The beginning of the third year of The DFP had all the makings of a disaster. The elections the year before had caused some internal feuding, and some top editors had left. Others editors felt burnt out, and most of the top staff were ‘03 seniors that were looking ahead to a bleak job market and a world of thesis pain. Worst of all, the editor-in-chief, yours truly, no longer wanted the job.
At the first unofficial meeting I held in Homeplate, I eagerly looked for a successor. The meeting however was a disaster, and no one seemed willing to even put in their share of time. As a COSO member, I see student groups die all the time and I could see the impending death of The Free Press before me.
Using one of its nine lives though, The Free Press survived this moment of senior staff weakness. New, unsolicited and hard-working ‘05 talent began to arrive at early meetings. They took the work with eagerness and I was buoyed by their can-do attitude.
And this staff was decidedly different than early pioneers who started the paper: much more focused on the national liberal-conservative divide than the left-right campus one. Rather than rage over the Greek system, anger and frustration with President Bush’s march to war found a voice in the pages of the paper. Instead of worrying about The Review, they focused instead on The Dartmouth and its inability to accurately report student protests.
By the time I stepped down in the spring of my senior year,The Free Press was a different place. Far from being in danger of dissolution, The Free Press was flush with a hard-working and young staff that vigorously vied for top positions in the senior staff elections. Accolades rolled in: The Nation rated us one of the top ten alternative campus publications in the country, and COSO awarded us Best Publication of the Year prize.
CLINT HENDLER ‘05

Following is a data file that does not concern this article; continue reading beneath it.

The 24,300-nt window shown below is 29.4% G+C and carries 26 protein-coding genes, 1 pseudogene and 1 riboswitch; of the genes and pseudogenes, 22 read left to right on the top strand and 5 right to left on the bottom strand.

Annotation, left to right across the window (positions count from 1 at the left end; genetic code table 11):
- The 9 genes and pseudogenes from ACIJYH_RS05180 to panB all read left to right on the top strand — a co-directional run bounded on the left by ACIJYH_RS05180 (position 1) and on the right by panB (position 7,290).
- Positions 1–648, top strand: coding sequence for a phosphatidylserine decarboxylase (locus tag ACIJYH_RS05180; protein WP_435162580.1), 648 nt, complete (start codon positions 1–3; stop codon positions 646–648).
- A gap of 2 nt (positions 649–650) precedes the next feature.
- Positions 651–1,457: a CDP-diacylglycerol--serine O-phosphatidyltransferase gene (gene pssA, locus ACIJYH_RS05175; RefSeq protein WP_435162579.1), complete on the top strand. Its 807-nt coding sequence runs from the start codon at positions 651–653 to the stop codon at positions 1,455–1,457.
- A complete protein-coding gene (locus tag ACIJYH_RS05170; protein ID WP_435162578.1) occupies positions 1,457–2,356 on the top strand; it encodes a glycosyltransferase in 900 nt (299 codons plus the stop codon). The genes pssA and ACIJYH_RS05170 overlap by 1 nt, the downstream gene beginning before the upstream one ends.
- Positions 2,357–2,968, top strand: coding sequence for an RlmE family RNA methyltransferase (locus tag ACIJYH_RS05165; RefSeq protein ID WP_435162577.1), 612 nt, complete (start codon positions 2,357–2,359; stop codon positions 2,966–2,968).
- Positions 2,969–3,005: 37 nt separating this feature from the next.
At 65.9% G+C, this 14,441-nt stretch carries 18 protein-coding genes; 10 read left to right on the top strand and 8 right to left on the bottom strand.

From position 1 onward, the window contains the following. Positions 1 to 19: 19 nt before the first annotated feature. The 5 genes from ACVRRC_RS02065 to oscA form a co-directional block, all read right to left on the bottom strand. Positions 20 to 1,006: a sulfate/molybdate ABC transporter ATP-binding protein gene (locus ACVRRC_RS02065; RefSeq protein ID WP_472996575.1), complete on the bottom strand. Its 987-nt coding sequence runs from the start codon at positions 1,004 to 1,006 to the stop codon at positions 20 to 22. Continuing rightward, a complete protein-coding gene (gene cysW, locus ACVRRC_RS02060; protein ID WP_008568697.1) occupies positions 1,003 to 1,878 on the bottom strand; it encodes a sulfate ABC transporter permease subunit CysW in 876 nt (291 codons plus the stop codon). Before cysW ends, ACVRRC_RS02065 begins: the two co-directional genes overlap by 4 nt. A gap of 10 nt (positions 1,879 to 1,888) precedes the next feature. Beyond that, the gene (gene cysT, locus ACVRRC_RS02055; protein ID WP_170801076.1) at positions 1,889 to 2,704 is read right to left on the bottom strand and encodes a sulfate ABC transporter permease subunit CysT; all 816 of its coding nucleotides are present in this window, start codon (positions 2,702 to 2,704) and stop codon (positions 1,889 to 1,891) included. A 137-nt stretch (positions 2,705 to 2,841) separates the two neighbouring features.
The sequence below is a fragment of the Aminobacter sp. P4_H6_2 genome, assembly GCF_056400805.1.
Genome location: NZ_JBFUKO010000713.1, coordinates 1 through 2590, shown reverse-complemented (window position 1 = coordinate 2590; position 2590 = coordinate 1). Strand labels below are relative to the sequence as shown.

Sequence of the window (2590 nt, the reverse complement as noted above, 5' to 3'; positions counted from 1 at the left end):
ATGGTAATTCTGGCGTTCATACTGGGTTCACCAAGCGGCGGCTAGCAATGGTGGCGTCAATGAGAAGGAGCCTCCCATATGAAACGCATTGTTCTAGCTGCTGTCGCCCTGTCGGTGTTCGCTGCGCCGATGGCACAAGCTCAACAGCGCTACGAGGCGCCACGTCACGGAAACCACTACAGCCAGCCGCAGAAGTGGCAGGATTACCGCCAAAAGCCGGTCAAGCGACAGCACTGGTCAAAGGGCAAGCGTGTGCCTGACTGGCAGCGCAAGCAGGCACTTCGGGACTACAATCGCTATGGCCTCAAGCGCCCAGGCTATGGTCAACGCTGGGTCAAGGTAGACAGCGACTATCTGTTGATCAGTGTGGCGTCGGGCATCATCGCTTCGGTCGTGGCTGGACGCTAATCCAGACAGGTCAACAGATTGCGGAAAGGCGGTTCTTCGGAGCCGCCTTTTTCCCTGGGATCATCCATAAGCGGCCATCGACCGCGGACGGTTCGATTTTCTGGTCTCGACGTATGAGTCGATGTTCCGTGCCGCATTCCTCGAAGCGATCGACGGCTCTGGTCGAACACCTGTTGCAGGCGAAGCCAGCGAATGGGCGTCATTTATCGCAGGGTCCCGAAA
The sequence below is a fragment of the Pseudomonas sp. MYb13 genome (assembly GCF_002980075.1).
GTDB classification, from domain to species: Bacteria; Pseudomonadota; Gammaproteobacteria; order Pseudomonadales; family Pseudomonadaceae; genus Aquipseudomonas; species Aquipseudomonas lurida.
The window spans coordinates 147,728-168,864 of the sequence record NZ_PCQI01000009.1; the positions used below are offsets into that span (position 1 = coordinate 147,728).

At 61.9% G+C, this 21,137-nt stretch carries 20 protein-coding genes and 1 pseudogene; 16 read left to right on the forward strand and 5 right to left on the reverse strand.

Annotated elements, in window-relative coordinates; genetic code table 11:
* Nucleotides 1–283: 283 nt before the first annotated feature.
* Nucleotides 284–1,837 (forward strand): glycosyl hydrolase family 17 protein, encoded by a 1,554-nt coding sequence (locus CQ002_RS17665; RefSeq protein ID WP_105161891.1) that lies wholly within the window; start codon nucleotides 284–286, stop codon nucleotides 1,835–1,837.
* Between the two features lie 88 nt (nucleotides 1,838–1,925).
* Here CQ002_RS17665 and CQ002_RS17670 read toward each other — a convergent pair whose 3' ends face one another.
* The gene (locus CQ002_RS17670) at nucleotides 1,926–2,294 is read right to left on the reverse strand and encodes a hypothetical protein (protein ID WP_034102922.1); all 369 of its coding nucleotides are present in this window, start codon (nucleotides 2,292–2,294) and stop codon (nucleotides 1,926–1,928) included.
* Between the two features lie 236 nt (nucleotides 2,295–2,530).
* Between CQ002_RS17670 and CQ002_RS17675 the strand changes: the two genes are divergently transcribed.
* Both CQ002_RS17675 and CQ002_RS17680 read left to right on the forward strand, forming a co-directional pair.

Our readers are not only the reason why we publish, but you let us know where we go astray and praise us when we’re on target. Both are vital services, and we thank you for them. And we thank you for being an audience, and for taking the time to consider our opinions and appreciate our work.
This paper only exists because of the monumental work of our staff, which through writing, editing, photography, web design, distribution, layout and graphics has involved hundreds of Dartmouth students. On behalf of editors in chief, past and present—Tim Waligore, Jeff Vardaro, Laura Dellatorre, Karsten Barde, Kumar Garg, Graham Roth, and myself—we thank you a thousand times over. Our staff over four years is far too numerous to list here.
I know what you’re thinking: we look pretty young for 50. Much recognition should go to our layout gurus, Meredith Esser and Austin Larson, for giving us a new look just in time for our fiftieth issue. Their work stands on the shoulders of that of Steve Zyck, Laura Schniedwind, Meredith Brooks, Richard Jay Nussbaum, and Kumar Garg, who came before and in one way or another helped to lift this paper above the early days of basic, bland, and boring design. We like the design we’ve got now and will be sticking with it for a while.
This paper is a precocious toddler: we’re still a bit awkward on our feet at times, but we’re fun to have around, at times surprisingly perceptive, and bound to grow. Be sure to keep an eye on us.